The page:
China's buying soybeans again. That could help Trump

Dave Walton’s Iowa farm was struggling a year ago as President Donald Trump’s trade war with China took a bite out of soybean exports.

© Joe Raedle/Getty Images Soybeans are harvested in Rippey, Iowa in October 2019.

Now, a year later, he’s finding buyers overseas and the soybeans he harvested last week are heading down the Mississippi River to an export port. Even though he’s not quite back to where he was before the trade war, Walton’s willing to overlook the heartburn it caused.

“The trade issues with China have not been put to bed yet, but I think Trump has made great progress and he could continue that progress if he gets another turn,” said Walton, an independent voter. He added that while he hasn’t completely made up his mind, he’s concerned that former Vice President Joe Biden might be weaker on trade.

Soybean farmers were hit especially hard by Trump’s trade war. Exports to China, their biggest market, slowed to a trickle during the past few years. The price for soybeans plummeted and the amount in storage reached record highs.

But China restarted buying American soybeans just in time for this year’s fall harvest. That’s great news for farmers — and for Trump.

Farmers have been among his core supporters and could be key in battleground states in the Midwest where polls suggest the race could be tighter than in 2016. Iowa’s Senate race, which pit incumbent Joni Ernst against Democrat Theresa Greenfield, is also rated by CNN as a toss-up.

Trump has sent billions of dollars in federal assistance to farmers over the past few years, including about $23 billion in payments to help make up for losses due to the trade war and another $10 billion earlier this year to help them weather the pandemic.

Another round of Covid-related aid payments that Trump announced in September helped send farmer sentiment up to its highest level since the pandemic began, according to the Purdue University-CME Group Ag Economy Barometer.

Just six months ago, the farmer sentiment measure was at its lowest level in four years. The pandemic sent a shock through the food supply chain and some farmers had to dump produce as demand shifted from restaurants to grocery stores. Federal aid helped slow family farm bankruptcies, but they were still up 8% during the 12-month period ending in June, according to the Farm Bureau. Then, the August derecho storm leveled acres of farmland across the Midwest.

While Trump reached the “phase one” trade deal with China in January, experts were skeptical that the big purchase commitments would be met. China is still expected to come up short on its promise. As of August, Beijing had bought just $11 billion of the $36.6 billion it has promised. Still, half of farmers believe those commitments will be met, according to the Purdue University survey.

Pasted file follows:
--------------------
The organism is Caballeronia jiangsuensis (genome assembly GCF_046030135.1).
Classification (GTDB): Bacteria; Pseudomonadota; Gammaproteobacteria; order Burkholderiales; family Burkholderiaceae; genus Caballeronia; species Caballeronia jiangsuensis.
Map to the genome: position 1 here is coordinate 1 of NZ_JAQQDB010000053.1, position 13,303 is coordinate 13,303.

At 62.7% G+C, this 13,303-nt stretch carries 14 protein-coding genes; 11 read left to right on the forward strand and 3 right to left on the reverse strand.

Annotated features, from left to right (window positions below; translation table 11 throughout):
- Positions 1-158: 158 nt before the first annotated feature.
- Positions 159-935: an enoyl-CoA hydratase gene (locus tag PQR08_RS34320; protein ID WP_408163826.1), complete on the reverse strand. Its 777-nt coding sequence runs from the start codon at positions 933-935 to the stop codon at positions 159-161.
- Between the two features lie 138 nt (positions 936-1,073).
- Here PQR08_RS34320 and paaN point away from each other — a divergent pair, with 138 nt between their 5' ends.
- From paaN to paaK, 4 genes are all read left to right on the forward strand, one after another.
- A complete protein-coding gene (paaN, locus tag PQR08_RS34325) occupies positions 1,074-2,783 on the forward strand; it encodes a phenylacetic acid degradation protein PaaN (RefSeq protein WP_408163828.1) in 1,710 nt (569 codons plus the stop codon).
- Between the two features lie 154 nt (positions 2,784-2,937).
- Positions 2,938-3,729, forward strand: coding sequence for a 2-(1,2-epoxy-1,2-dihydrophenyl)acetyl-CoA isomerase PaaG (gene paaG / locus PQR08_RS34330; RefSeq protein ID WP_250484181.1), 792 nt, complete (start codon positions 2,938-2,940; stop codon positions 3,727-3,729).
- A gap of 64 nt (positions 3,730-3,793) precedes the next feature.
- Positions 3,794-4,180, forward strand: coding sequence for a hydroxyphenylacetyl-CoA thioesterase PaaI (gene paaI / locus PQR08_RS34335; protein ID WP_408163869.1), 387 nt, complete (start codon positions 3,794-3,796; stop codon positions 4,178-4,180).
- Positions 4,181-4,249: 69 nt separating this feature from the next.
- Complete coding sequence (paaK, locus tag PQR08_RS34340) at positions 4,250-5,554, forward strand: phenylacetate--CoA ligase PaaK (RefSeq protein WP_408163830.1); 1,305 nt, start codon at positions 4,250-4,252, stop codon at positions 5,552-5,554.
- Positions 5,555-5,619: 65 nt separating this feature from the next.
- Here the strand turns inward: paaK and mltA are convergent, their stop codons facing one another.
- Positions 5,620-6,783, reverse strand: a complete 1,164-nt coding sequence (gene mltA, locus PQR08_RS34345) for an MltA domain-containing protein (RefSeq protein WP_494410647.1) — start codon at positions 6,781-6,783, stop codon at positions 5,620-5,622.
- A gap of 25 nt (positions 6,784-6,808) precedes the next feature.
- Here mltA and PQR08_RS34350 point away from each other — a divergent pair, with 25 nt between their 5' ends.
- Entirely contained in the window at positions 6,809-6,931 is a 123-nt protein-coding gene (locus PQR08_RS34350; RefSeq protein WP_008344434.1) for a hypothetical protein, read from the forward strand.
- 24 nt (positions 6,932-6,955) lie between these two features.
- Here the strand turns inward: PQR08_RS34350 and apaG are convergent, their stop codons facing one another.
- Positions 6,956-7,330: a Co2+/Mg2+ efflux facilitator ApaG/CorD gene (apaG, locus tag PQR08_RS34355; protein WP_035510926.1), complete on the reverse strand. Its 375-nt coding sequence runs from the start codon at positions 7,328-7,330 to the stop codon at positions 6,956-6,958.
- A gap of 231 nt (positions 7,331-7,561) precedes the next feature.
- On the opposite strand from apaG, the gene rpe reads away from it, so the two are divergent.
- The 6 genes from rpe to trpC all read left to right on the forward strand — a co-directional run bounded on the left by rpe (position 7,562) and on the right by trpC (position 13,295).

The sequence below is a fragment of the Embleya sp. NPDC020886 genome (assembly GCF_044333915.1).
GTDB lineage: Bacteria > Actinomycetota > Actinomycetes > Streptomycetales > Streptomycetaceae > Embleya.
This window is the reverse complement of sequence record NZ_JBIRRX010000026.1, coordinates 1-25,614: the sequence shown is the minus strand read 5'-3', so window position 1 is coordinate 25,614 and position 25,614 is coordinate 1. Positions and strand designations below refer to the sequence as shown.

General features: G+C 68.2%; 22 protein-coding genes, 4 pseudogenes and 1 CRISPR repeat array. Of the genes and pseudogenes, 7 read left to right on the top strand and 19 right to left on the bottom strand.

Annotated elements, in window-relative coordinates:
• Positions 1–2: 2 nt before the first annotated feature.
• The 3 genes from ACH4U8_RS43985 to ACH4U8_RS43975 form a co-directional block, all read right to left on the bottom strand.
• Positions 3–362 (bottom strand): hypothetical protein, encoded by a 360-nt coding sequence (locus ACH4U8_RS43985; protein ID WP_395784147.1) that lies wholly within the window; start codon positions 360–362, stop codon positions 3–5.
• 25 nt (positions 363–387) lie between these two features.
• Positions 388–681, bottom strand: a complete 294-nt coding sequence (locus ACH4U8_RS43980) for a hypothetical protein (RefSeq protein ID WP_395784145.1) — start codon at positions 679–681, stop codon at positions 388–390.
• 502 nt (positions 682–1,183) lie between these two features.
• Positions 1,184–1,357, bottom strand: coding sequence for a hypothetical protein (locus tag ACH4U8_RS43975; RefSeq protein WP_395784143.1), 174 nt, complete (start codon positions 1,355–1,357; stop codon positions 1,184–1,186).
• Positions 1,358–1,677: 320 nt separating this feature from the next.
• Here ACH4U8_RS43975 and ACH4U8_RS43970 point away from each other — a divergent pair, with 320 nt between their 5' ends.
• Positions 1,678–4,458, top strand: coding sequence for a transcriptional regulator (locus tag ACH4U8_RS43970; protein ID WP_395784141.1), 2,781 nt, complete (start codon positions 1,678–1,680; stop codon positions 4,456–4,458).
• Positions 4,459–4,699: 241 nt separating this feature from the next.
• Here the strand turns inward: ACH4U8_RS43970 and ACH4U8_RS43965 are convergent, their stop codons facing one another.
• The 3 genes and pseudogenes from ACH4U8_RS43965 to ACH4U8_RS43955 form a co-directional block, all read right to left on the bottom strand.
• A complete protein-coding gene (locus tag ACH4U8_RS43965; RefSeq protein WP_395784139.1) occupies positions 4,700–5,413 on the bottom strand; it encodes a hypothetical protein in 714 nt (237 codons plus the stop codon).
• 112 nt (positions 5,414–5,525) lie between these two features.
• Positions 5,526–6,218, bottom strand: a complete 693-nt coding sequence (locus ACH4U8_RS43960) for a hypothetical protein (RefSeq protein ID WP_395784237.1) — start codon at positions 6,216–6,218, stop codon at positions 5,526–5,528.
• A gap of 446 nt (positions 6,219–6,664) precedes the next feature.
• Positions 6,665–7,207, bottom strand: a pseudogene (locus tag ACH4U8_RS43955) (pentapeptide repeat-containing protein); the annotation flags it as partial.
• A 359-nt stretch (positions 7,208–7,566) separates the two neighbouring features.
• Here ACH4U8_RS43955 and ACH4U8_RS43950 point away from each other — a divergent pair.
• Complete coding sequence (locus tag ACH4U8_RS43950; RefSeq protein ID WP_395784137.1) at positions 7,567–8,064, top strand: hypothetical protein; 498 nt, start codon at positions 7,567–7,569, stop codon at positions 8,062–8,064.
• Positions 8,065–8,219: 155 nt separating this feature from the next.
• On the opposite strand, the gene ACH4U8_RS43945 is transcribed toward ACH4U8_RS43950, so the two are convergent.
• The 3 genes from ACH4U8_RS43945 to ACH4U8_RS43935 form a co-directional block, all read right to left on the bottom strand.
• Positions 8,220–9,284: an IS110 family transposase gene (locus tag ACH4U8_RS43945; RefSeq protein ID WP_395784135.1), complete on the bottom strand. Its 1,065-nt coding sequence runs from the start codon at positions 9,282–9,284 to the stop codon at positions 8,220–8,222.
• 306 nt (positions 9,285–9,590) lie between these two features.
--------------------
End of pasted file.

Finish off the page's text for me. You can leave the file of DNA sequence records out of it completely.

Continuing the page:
“We’re not going to quite make the goal in the phase one deal, in part because China started buying too late in the year,” said Grant Kimberley, a farmer and director of market development at the Iowa Soybean Association.

“But if they continue on this pace, we might get over it next year. It’s looking really good,” he added.

The goal of Trump’s trade war was to get a broader deal with China that would address what his administration called unfair trade practices, such as intellectual property theft and forced technology transfers. But tit-for-tat tariffs put in place during negotiations targeted American agricultural products. Many of the duties remain in place, and the phase one deal did little to address those long-standing issues.

Trump’s aid payments helped farmers stay afloat. Even though farm cash receipts are expected to fall to a decade low this year, the government payments are expected to send net farm income up 23%, according to a Farm Bureau analysis.

Iowa farmers received nearly $1 billion during the first round of Covid-related aid, more than any other state, according to the US Department of Agriculture. Another $450 million has gone to Iowa in the second round, which opened on September 21.

“As a constituency, farmers feel like they’re not always represented. I think they were tired of losing trade battles every few years and then four years ago someone recognized them and was ready to start a trade war,” said Brian Philpot, CEO of AgAmerica, a nationwide agricultural lender.

“That resonated and is some of the reason that support seems to be holding in many areas,” he added.

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